The former Guantanamo Bay detainee Moazzam Begg has had seven terror charges against him dropped by the Crown Prosecution Service.
The charges were all connected to the conflict in Syria and included an allegation that he attended a terrorist training camp there.
Mr Begg is expected to be released from Belmarsh Prison in south London later on Wednesday.
He was arrested along with three others in February this year.
The prosecution said there was insufficient evidence to bring him to trial on terrorism charges.
An Old Bailey judge entered a formal verdict of not guilty on Wednesday and ordered that Begg be set free immediately from Belmarsh high security prison.
The 45-year-old from Birmingham had spent seven months in custody after being arrested and questioned over a trip he had made to Syria.
He was facing seven charges of possessing a document for the purposes of terrorism funding and training, and attending a terrorism training camp.
At a hearing five days before his trial was due to begin, Christopher Hehir prosecuting, said: “The prosecution have recently become aware of relevant material, in the light if which, after careful and anxious consideration, the conclusion has been reached that there is no longer a realistic prospect of conviction in this case.
“The prosecution therefore offers no evidence.”
Begg’s lawyer, Gareth Peirce, said he should never have been charged, as his activities did not amount to terrorism.
“This is a good man trying to the right thing in a very difficult world,” he said.
Meanwhile, Begg’s workplace CAGE issued a statement welcoming his release.
“CAGE is delighted to announce that all seven charges against our Outreach Director Moazzam Begg have now been dropped by the Crown Prosecution Service due to lack of evidence.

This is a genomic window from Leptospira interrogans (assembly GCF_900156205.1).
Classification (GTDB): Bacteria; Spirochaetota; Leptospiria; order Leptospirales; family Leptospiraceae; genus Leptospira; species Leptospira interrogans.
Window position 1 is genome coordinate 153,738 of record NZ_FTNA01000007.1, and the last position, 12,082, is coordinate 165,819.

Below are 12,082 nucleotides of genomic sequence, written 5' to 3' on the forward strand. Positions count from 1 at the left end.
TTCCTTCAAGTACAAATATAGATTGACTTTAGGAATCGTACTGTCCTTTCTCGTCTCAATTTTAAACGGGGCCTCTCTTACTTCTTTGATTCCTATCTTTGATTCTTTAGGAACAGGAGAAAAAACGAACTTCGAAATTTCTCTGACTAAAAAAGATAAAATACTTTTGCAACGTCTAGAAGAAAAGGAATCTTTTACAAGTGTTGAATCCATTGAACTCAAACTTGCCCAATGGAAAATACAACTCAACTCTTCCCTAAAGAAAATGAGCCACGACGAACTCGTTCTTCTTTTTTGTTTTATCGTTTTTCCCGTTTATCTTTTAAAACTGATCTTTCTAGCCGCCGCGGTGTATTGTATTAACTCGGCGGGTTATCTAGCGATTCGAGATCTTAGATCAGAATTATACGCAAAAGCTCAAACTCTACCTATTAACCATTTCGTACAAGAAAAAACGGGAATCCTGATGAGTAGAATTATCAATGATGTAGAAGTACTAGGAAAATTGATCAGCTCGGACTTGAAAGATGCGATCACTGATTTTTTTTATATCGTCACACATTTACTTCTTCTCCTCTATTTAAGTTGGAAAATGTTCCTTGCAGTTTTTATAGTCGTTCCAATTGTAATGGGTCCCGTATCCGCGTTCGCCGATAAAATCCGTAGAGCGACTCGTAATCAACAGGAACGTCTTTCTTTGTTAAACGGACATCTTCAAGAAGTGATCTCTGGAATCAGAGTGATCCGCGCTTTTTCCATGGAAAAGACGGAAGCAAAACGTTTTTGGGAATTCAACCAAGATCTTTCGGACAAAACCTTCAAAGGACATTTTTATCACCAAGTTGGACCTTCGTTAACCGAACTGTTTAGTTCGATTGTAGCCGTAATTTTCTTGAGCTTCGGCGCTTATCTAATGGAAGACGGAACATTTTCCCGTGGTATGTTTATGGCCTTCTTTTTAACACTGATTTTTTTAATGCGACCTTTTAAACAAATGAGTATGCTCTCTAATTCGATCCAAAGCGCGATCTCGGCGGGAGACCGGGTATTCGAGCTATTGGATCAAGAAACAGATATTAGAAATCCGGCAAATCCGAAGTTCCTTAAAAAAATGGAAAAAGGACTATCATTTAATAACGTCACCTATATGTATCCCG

“This is the second time that a major Western country has held Moazzam Begg without trial and so serious questions must be asked about why this has been allowed to happen for a second time. CAGE calls for those responsible for his needless incarceration to be held to account.
“We thank everyone for their support in what has been a testing time for Moazzam, his family and the rest of the CAGE family.”
Crown Prosecution Service
There was no immediate explanation from the Crown Prosecution Service about the material that it said had recently come to light.
Begg had denied attending a terrorist training camp in Syria “knowing or believing instruction or training was provided there for the purposes of terrorism” between 9 October 2012 and 9 April 2013.
He had also denied five charges of possessing articles for purposes connected with terrorism between 31 December 2012 and 26 February 2014.
The counts related to electronic documents found on a laptop computer in his possession.
Begg had further denied being involved in a funding arrangement between 14 July 2013 and 26 February 2014 by making available a Honda generator.
Begg was previously arrested in February 2002 in Pakistan, spending three years detained without charge at Bagram prison north of Kabul and then Guantánamo Bay.
He was eventually released on 25 January 2005.
West Midlands police refused to make public the new material that the CPS said had come to light.
Ast Ch Con Marcus Beale said: “New material has recently been disclosed to police and CPS, which has a significant impact on key pieces of evidence that underpinned the prosecution’s case. Our criminal justice system – quite rightly – demands a very high standard of proof.
“I understand this is going to raise many questions. However, explaining what this newly revealed information is would mean discussing other aspects of the case which would be unfair and inappropriate as they are no longer going to be tested in court.
“From the beginning this case has challenged the relationship between West Midlands police and some of the communities we serve. I would like to reassure them and Mr Begg that at every stage of this investigation my officers acted in the best interests of the public and of justice.”